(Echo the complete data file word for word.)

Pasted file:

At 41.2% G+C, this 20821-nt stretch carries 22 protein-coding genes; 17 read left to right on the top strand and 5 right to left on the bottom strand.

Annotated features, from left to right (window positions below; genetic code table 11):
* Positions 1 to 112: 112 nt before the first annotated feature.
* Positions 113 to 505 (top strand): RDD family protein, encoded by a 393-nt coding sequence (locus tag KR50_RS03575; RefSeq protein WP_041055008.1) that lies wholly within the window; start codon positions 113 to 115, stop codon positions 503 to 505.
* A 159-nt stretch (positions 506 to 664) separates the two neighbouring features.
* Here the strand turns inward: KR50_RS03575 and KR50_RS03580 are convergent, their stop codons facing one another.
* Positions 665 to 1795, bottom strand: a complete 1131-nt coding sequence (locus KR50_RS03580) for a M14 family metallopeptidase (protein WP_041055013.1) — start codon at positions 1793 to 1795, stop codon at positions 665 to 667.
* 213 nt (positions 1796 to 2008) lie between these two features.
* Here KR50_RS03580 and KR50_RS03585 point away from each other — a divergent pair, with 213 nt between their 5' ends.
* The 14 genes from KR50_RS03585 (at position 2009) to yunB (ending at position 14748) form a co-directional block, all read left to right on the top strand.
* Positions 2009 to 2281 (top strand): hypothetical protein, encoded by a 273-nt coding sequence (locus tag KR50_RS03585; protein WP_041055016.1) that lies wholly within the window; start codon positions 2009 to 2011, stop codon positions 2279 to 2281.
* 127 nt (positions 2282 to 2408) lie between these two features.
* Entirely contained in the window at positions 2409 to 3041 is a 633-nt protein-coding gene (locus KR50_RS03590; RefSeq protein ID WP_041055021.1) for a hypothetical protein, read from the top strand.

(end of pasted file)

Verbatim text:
At 41.2% G+C, this 20821-nt stretch carries 22 protein-coding genes; 17 read left to right on the top strand and 5 right to left on the bottom strand.

Annotated features, from left to right (window positions below; genetic code table 11):
* Positions 1 to 112: 112 nt before the first annotated feature.
* Positions 113 to 505 (top strand): RDD family protein, encoded by a 393-nt coding sequence (locus tag KR50_RS03575; RefSeq protein WP_041055008.1) that lies wholly within the window; start codon positions 113 to 115, stop codon positions 503 to 505.
* A 159-nt stretch (positions 506 to 664) separates the two neighbouring features.
* Here the strand turns inward: KR50_RS03575 and KR50_RS03580 are convergent, their stop codons facing one another.
* Positions 665 to 1795, bottom strand: a complete 1131-nt coding sequence (locus KR50_RS03580) for a M14 family metallopeptidase (protein WP_041055013.1) — start codon at positions 1793 to 1795, stop codon at positions 665 to 667.
* 213 nt (positions 1796 to 2008) lie between these two features.
* Here KR50_RS03580 and KR50_RS03585 point away from each other — a divergent pair, with 213 nt between their 5' ends.
* The 14 genes from KR50_RS03585 (at position 2009) to yunB (ending at position 14748) form a co-directional block, all read left to right on the top strand.
* Positions 2009 to 2281 (top strand): hypothetical protein, encoded by a 273-nt coding sequence (locus tag KR50_RS03585; protein WP_041055016.1) that lies wholly within the window; start codon positions 2009 to 2011, stop codon positions 2279 to 2281.
* 127 nt (positions 2282 to 2408) lie between these two features.
* Entirely contained in the window at positions 2409 to 3041 is a 633-nt protein-coding gene (locus KR50_RS03590; RefSeq protein ID WP_041055021.1) for a hypothetical protein, read from the top strand.